Year: 2004
Director: Shane Carruth
Producer: Shane Carruth
Writer: Shane Carruth
Cast: Shane Carruth, David Sullivan
This is an example of what must be the most fascinating sort of movie to me - before it was even over I knew it would be among my favourite films of the year, and yet I understood hardly any of it.

With a plot both so buried in the vernacular of the particular characters and hidden behind cloaks of crossing lines, it's the sort of film you'd have to watch five times with a pen and paper to understand the stream of the plot (undoubtedly the method the filmmakers used to create it).

It deals with two guys doing what millions of people around the world are trying to accomplish - working in their garage trying to put their grasp of a discipline to use to make a living. You don't often hear terms 'venture capital' and 'bring to market' in pop film lore but that's part of the mystique; it takes a slice of modern life we don't see much of and presents it so convincingly, in such stark realism and with every detail intact that it could well have been a documentary.

There wasn't a single filmmaking flourish in the whole thing, and not just in the stuff on screen like costuming and dialogue. The way it was scripted, the aesthetic used and the story executed; everything about it spoke to me and said 'this is the way it would really happen'.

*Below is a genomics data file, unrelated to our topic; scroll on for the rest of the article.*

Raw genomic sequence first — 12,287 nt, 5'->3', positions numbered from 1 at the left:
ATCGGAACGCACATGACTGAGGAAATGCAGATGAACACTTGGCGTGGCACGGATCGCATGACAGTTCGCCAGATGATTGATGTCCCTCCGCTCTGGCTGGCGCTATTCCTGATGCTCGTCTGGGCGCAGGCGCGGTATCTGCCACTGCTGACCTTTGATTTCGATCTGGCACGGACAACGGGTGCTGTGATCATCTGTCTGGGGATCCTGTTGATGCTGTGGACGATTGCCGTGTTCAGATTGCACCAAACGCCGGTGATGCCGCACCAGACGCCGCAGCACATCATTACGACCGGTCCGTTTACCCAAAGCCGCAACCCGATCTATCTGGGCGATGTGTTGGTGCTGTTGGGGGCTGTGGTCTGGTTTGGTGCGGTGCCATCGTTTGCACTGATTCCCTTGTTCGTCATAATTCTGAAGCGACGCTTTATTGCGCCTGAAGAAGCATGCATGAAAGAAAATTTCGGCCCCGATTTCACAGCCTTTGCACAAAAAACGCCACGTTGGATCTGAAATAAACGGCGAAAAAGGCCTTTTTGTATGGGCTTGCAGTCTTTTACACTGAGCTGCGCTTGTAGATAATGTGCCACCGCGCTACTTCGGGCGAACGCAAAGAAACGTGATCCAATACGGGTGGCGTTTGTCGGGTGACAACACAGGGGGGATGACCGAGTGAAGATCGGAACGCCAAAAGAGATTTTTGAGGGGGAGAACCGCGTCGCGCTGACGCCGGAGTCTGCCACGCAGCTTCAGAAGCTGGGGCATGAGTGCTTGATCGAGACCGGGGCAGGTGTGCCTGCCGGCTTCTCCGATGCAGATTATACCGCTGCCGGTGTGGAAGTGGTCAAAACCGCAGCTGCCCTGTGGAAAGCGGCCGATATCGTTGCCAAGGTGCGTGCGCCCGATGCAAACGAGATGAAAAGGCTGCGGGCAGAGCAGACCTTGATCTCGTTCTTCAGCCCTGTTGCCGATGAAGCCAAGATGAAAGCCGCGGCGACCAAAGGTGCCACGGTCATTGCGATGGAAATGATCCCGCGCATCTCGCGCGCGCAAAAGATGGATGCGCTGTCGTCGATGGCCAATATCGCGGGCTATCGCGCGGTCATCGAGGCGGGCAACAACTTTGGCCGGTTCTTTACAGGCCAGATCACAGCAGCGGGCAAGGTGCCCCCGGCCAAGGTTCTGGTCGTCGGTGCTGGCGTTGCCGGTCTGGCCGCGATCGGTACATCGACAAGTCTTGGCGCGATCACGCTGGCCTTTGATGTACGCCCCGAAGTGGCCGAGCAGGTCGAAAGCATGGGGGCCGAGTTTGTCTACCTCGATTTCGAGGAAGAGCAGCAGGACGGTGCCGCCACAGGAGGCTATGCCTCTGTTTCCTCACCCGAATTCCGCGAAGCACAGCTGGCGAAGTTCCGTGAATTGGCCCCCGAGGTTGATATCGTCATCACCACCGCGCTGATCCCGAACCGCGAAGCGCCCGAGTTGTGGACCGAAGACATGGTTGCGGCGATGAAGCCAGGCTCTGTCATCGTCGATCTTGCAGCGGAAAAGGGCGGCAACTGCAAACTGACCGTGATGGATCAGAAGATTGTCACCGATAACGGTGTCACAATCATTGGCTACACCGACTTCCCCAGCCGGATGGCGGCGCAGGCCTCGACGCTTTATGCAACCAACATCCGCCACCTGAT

It's a story about time travel, but there's not a flashing light, dinosaur or lightning bolt anywhere. It's two guys in a garage wearing ties trying to get a meeting with a company who can fund them. They build a machine that looks like a high school chemistry department device. When they discover something unexpected and try to decide how it works, they build a bigger one in a self-storage facility and use it on themselves.

Despite not being about DeLoreans or Morlocks, it is about paradoxes and the dangers of using knowledge of the future and how it affects the present. Part of the brilliance of the film is in the fact that you don't even understand how the time travel aspect fully works, but you appreciate fully that it does.

Somehow, they lock themselves in their machines in the self-storage garage, and can emerge straight away but hours later. They start by spending the day locked in a motel room disconnected from the world in terror at what sort of sleight against spacetime they could commit while their other selves are sleeping for hours in a self-storage facility.

Soon, when opportunity beckons, they move onto the local library to get the day's stock figures so their other selves will know what to buy when they come out and make them rich.

How does that work? I've still got no idea, and as I said, I'd have to watch the film a few more times and be ready with a whiteboard and the pause button to get it.

That's the beauty of the movie. You're never with it – it's always just beyond your grasp – how they travel through time, what they're saying and how it all fits together. But there's nothing about it not to love.

Things go awry when doubles of themselves appear from their various trips, and things soon become a morass that - from the end scene – becomes too dangerous for even them to deal with.

Everything about it - down to the end titles – is something you've never seen before. And to love a film so much when you don't know who anybody is, what they're talking about or what's going on is a unique success. Brilliant, in every single respect of filmmaking.

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